Businesses who have NAILED it with company culture…
and how you should emulate them.
So, what is culture, anyway? Company culture is a culmination of vision, values, norms, beliefs, and habits. This culture is something created from the top. It is a lot like raising kids. What you find important is what they will find meaningful. What you do, they will do. You can’t tell them you want them to act like XX when you act like YY. You are setting the bar with everything you do.
For example, if you tell your team that it’s essential to ring up and pay for their food, but then you help yourself to food without paying for it, you are setting the standard and creating a culture. They will follow your actions, not your words. You need to not only define what you want to be as a company, but you need to live it!
Why should company culture be important to you? Why should you care about this? The culture you create will directly affect your bottom line. This will affect everything from decreasing employee turnover to increasing employee satisfaction and morale, affecting customer satisfaction and morale. And your customer satisfaction will directly affect your bottom line. How often have you been to a business where you approach an employee who looks miserable?
They are leaning against a wall, likely texting their friends, and seem uninterested in helping you, let alone giving you a VIP experience. I would bet they have a boss that’s too busy dealing with the nuts and bolts of the business and doesn’t take a few minutes to motivate and inspire this employee.
The boss is setting this standard and creating the culture. Here are a few notable companies that have created an amazing company culture that you should check out.
Examples of Great Company Culture
Zappos – You can’t discuss company culture without discussing Zappos. Zappos is an online shoe and accessory retailer. Most of the jobs are call center jobs, which typically have a high turnover rate and low employee satisfaction. Most call centers have a 30-45% employee turnover rate. Zappos has an 18-20% turnover rate. The job is basically identical, and the pay is also average for that type of work. So how does Zappos retain 10-25% more employees than the average call center?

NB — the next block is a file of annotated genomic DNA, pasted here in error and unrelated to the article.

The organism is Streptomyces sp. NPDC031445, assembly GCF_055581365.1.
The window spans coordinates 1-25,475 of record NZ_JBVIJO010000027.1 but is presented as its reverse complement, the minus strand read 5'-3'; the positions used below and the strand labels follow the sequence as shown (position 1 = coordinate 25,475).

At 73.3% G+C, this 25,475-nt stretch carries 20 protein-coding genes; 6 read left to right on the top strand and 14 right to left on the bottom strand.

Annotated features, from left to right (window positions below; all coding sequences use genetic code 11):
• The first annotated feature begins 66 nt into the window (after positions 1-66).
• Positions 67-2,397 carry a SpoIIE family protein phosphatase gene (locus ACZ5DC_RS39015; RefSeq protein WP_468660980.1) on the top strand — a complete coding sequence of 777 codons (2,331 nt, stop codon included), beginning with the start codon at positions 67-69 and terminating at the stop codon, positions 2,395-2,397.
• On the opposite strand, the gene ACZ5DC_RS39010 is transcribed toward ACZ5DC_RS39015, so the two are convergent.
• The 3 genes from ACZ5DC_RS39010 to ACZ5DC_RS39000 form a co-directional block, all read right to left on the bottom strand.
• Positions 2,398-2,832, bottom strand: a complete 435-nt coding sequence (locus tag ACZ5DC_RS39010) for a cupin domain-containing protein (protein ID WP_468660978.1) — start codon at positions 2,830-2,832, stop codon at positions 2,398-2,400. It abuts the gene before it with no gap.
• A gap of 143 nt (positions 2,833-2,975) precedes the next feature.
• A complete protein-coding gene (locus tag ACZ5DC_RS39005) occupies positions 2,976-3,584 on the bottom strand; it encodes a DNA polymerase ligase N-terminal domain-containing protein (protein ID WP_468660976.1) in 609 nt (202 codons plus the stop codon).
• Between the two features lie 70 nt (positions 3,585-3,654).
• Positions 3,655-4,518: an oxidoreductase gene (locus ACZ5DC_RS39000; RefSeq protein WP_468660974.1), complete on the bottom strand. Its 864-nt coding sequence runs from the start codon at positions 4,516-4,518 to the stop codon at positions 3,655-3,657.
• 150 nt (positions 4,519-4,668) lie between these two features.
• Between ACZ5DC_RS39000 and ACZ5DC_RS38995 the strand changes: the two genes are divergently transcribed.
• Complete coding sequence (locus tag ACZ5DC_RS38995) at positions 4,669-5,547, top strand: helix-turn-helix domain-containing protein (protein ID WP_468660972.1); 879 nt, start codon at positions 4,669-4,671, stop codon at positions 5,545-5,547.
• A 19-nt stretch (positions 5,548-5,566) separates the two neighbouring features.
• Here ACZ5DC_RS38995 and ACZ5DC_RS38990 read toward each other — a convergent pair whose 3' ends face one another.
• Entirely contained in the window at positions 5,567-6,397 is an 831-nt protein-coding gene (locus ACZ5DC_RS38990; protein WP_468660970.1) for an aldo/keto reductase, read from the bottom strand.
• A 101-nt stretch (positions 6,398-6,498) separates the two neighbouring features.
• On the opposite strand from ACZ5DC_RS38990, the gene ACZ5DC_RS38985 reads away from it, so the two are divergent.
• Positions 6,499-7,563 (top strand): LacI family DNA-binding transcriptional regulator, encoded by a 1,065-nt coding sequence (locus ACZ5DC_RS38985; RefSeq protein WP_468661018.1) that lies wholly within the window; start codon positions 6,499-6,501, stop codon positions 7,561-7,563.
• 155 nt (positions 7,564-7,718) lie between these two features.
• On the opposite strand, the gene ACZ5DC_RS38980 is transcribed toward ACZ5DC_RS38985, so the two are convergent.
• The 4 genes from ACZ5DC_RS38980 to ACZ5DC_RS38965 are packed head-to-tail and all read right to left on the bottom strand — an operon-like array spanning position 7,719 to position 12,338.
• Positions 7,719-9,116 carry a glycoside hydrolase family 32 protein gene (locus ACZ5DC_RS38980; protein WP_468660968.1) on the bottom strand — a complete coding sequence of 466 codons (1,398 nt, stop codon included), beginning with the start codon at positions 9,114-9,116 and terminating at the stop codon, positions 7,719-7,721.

They have created an amazing company culture. They take such pride in their culture that they offer a $2,000 bonus to employees to quit after the first couple of weeks. Only 2-3% of employees take the $2,000 quit bonus. Zappos has ten exceptional core values. They are not just words on a wall; they LIVE by these values and instill them in their employees. They even publish a culture book you can order full of how they live these core values. The employees themselves write the book. You should go to their website and order the book.
They also offer tours of their location in Las Vegas if you are ever in their neighborhood. Watch YouTube videos and read stories of great customer service and employee satisfaction. You will see that they took some jobs that weren’t desirable and made them into desirable places to work with the culture they created. Numerous stories of employees have gone above and beyond for customers. They create a VIP experience because that has been instilled in them, and they have been empowered to take care of the guest without fear. They have made a monetary and emotional investment in their team, which has had an incredible and ongoing return on investment.